Article by listed attorney: Fawzia Khan
The threat of the Ebola virus continues to take centre stage in the media, making world news headlines and instilling fear and panic amongst ordinary civilians and governments alike. We have all read and saw horror stories of the hapless victims who succumbed to this devastating illness. I’m sure many multinational pharmaceutical companies who are engaged in research and development are busy working frantically to be the first to lay claim to having found a cure for this dreaded disease. Apart from receiving world recognition of having developed a vaccine or other drug to combat Ebola, it will no doubt also be an extremely lucrative market to target.
As part of research, once a drug has been formulated, pharmaceutical companies conduct clinical or medical trials in order to provide an evaluation of the efficacy and safety of those drugs. Volunteers, usually patients who are already suffering with that particular illness or disease are invited to participate in the clinical trials. The upside for the patient who is prepared to act as a “guinea pig”, is that there would be no cost to him to receive that particular drug or treatment.
Once all the medical trials are completed and results established, the pharmaceutical company would be in a position to highlight all the adverse side effects (or “contra indications”) that would be associated with using that particular drug. In South Africa, the Medicines Control Council of South Africa strictly regulates theses medical trials. The MCC would provide the pharmaceutical companies with the necessary authorization allowing them to conduct the trial, which is to be done in accordance with the “protocol” supplied by the company.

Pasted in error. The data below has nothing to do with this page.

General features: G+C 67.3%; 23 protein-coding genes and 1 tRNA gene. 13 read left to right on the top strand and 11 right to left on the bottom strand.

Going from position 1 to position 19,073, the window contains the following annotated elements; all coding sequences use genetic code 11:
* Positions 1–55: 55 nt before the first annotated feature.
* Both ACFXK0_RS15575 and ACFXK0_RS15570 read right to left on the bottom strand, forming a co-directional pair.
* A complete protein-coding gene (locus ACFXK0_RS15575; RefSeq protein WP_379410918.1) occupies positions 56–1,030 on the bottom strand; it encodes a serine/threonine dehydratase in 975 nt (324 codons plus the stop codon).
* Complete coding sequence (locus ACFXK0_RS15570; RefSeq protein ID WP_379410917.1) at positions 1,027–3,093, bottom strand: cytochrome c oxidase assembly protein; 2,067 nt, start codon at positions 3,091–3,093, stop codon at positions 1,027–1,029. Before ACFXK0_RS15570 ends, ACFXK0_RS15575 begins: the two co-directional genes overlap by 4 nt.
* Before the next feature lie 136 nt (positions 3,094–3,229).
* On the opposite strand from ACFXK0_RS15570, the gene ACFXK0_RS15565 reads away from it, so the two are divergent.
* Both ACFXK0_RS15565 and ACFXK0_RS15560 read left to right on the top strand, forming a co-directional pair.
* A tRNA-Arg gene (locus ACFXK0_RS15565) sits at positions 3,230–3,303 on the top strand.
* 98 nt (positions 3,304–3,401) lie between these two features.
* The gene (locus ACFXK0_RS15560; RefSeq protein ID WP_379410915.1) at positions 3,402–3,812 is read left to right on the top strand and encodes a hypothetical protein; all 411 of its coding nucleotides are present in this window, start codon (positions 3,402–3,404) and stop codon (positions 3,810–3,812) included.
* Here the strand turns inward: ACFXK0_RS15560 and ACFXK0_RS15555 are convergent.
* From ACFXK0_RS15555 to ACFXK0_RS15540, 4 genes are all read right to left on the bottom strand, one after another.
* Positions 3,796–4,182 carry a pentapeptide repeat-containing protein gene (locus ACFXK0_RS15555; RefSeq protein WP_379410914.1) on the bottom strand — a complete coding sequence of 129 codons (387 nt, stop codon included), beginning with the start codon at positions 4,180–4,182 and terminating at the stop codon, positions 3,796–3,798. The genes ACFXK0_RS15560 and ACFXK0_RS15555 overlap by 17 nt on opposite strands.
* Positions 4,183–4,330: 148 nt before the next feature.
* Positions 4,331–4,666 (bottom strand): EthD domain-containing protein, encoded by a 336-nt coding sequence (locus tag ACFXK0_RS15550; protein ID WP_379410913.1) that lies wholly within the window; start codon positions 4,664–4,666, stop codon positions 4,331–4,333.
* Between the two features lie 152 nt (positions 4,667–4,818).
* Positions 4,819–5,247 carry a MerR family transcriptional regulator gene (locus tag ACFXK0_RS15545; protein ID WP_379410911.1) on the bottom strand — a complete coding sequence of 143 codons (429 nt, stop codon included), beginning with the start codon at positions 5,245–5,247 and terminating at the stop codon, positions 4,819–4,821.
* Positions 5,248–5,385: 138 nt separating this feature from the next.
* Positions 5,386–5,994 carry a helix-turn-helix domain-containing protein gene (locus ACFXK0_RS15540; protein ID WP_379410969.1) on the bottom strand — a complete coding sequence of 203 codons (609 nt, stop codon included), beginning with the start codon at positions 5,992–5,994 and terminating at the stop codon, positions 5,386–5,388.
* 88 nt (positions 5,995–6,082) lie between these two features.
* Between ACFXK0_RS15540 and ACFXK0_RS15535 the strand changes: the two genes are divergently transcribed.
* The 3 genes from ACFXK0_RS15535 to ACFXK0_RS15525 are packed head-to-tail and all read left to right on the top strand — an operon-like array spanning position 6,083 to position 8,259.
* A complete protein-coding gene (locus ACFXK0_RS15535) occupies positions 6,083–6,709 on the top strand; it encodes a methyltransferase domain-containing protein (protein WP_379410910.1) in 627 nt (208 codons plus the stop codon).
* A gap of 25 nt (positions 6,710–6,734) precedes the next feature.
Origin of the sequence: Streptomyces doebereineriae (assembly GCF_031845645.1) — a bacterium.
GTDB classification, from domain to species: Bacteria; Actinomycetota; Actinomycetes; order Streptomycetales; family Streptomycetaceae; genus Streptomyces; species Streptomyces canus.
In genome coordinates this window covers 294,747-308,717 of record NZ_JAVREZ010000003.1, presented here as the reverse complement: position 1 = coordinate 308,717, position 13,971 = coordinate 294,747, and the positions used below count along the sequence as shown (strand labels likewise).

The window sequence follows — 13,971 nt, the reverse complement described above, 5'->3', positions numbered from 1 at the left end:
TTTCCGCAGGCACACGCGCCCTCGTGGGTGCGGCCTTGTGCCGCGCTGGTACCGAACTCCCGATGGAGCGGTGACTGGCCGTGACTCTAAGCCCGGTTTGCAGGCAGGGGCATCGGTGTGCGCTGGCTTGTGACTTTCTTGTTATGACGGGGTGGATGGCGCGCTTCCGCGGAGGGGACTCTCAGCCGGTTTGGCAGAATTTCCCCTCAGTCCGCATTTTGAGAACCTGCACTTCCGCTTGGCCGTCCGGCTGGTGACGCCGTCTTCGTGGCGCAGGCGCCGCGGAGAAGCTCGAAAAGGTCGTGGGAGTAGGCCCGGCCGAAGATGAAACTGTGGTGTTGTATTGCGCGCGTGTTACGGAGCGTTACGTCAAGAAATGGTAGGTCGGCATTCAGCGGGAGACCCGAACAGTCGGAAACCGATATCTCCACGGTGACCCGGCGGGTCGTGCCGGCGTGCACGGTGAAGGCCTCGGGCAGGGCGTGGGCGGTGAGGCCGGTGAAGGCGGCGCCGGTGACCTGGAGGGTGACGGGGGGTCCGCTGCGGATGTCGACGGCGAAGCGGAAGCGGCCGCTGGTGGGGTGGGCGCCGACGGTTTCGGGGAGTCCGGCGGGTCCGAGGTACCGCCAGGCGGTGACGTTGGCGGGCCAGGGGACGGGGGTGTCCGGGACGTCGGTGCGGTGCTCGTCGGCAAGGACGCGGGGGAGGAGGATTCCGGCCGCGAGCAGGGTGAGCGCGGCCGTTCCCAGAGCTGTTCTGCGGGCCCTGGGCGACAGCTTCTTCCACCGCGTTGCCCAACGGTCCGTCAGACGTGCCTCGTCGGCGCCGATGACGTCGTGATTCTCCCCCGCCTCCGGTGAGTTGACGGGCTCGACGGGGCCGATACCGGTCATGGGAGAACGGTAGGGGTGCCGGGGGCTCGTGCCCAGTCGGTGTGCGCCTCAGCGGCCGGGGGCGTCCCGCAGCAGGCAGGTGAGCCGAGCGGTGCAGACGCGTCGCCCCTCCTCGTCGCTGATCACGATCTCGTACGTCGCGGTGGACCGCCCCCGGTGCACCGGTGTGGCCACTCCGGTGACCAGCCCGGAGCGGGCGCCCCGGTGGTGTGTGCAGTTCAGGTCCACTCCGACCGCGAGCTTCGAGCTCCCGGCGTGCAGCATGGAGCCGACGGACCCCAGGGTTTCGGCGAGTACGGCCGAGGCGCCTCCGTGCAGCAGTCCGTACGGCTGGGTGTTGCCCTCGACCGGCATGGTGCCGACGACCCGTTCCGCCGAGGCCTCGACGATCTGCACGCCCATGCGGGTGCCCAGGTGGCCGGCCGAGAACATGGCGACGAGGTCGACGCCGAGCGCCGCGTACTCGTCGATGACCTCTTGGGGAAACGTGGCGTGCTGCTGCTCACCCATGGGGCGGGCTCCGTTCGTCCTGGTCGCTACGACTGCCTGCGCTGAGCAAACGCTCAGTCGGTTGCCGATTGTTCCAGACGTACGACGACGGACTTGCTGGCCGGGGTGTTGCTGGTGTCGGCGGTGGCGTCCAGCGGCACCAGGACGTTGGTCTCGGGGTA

What happens if a patient sustains an injury or is harmed in any way whilst participating in the clinical trial? Can he sue the pharmaceutical company for any damages he sustained? The answer is no as generally when a volunteer agrees to participate in these medical or clinical trial, he would sign a consent form in which he accepts the risk and provides his informed consent to such risk.
However a cancer patient, Venter, who participated as a volunteer in a clinical trial involving medication for cancer sufferers, which caused him to suffer a perforation of his bowel after he took the medication, took his case against the pharmaceutical company, Roche to the Supreme Court of Appeal, when he lost his case in the High Court. The consent form which Venter signed enabled him to be compensated only if he sustained an injury which was directly as a result of the medication he used or procedures arising from the protocol.
However Venter also claimed compensation for pain and suffering, loss of income and general damages. Venter, who signed the consent form at his oncologist’s consulting room, sued Roche, the company he said conducted the medical trial, as well as the oncologist’s practice as well. Venter claimed there was a tacit contract between him and the oncologist’s practice. The identity of the pharmaceutical entity Venter sued was also in dispute. The Supreme Court of Appeal dismissed his appeal and held that there were no grounds to justify a tacit contract with the oncologist and that Venter indeed sued the wrong pharmaceutical entity, even though he ought to have been aware of the correct entity.
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